In your experience with the female budgie you adopted, was she lethargic? Did she have interest in toys? Right now Napoleon has a lot of interest in food, which gives me hope that he hasn't lost his appetite, but he spends all day sleeping when not eating and doesn't show much interest in the other budgies and toys. Like I said, he does try to climb to high perches and swings, so there's some interest there. Before this problem started end of September, he was generally playful with the other budgies and with the toys.

I've always had two cuttlebones in the cage with him, though recently one of my female budgies had eaten a lot of the cuttlebone, so it's something I need to replace very soon. His pellets contain calcium and he eats very well.

A relative mentioned he might have fallen at night and hurt himself. I certainly haven't seen him fall, but I wonder if a fall could cause these symptoms.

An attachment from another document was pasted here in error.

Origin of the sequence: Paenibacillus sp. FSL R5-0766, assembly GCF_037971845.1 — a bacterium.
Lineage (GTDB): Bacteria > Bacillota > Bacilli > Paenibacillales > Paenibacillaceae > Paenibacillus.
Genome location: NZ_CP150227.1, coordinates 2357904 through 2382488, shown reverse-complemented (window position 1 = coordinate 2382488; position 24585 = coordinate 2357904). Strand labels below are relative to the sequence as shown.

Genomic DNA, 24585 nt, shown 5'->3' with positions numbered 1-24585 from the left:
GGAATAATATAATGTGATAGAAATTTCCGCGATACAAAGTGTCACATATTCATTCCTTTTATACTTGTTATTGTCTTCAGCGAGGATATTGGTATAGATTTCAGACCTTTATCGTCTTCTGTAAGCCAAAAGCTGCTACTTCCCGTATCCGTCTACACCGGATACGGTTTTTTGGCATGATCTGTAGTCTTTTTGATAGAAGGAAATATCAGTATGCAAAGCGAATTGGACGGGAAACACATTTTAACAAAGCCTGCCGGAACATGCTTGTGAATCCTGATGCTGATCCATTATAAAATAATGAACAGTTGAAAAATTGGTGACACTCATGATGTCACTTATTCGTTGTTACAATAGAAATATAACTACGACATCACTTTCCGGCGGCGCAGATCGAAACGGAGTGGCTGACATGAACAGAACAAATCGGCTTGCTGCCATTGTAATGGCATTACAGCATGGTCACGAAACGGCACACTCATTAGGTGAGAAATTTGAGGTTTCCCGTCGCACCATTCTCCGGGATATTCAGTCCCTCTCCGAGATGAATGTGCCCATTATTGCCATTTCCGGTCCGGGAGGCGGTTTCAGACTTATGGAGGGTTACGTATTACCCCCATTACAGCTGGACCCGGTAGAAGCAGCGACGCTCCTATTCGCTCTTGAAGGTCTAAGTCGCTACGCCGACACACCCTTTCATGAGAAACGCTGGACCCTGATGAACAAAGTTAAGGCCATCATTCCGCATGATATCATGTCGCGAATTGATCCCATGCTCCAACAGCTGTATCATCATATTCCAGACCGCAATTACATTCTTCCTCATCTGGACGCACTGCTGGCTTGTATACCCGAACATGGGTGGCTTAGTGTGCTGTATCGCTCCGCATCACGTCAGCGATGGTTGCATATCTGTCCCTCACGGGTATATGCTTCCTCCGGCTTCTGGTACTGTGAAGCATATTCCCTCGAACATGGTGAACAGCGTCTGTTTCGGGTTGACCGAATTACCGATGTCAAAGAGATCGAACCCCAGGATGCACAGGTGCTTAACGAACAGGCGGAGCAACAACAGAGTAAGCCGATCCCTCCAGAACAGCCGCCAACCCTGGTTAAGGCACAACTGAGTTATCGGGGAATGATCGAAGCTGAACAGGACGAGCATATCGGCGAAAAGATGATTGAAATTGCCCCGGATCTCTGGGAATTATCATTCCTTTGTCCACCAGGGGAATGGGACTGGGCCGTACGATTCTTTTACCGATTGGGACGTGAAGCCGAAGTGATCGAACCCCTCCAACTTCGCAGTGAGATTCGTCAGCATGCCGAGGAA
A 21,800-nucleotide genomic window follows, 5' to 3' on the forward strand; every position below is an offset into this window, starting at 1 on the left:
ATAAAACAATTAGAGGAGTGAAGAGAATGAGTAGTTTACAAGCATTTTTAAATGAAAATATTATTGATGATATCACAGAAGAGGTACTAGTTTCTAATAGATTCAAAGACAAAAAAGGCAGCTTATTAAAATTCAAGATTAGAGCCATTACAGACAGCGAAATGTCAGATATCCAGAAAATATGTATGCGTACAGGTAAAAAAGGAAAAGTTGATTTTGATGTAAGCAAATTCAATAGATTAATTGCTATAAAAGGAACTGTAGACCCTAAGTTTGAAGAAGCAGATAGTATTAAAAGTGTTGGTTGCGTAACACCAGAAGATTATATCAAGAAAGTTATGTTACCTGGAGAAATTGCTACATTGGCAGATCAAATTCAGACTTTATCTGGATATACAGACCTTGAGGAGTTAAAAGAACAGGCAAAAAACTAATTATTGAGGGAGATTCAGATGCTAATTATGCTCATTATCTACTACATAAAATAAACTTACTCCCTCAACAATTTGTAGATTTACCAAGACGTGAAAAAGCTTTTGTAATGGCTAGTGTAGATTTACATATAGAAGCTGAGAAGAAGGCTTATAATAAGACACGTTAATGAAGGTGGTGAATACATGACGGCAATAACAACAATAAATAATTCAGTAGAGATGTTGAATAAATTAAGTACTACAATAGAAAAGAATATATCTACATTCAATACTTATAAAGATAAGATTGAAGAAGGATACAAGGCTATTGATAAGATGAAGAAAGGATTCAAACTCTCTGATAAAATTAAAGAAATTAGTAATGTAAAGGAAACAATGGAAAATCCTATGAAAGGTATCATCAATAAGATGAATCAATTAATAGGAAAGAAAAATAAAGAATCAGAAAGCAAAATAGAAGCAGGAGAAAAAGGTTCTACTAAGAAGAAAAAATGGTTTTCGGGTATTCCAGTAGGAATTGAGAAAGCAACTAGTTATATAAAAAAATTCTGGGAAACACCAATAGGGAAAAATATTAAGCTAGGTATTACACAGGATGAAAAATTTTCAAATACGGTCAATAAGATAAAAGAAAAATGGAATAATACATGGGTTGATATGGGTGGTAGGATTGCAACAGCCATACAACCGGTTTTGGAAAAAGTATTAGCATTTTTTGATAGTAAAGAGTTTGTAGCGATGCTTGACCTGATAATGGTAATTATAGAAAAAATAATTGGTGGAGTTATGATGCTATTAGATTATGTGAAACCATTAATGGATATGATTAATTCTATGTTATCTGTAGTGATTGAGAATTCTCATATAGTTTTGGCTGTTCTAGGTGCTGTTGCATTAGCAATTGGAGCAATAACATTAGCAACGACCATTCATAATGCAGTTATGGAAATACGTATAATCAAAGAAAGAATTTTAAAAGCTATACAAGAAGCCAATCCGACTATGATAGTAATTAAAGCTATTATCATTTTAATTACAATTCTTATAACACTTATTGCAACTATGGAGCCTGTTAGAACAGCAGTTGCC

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We just got back from the vet clinic. It wasn't really a productive visit. I explained Napoleon's symptoms, but the vet didn't know what the problem could be. She said they could do a fecal test, but said she wasn't comfortable doing a blood test on such a small bird. With a larger bird, she would be willing to try an injection, but with a budgie she was concerned it might hurt him. In fact, she said Napoleon looked so stressed she didn't want to touch him at all for the examination for fear of causing him more stress and possibly harming him. Instead she said we try giving him Baytril for a week, but she said she had to go check what was the correct dosage for a budgie. The vet actually recommended we take him to a different vet she said she had worked with, which turned out to be the younger vet who works at the usual vet clinic I go to. So I called my usual clinic, and the first appointment they had available was for Friday Oct. 22, so that's when we'll be going.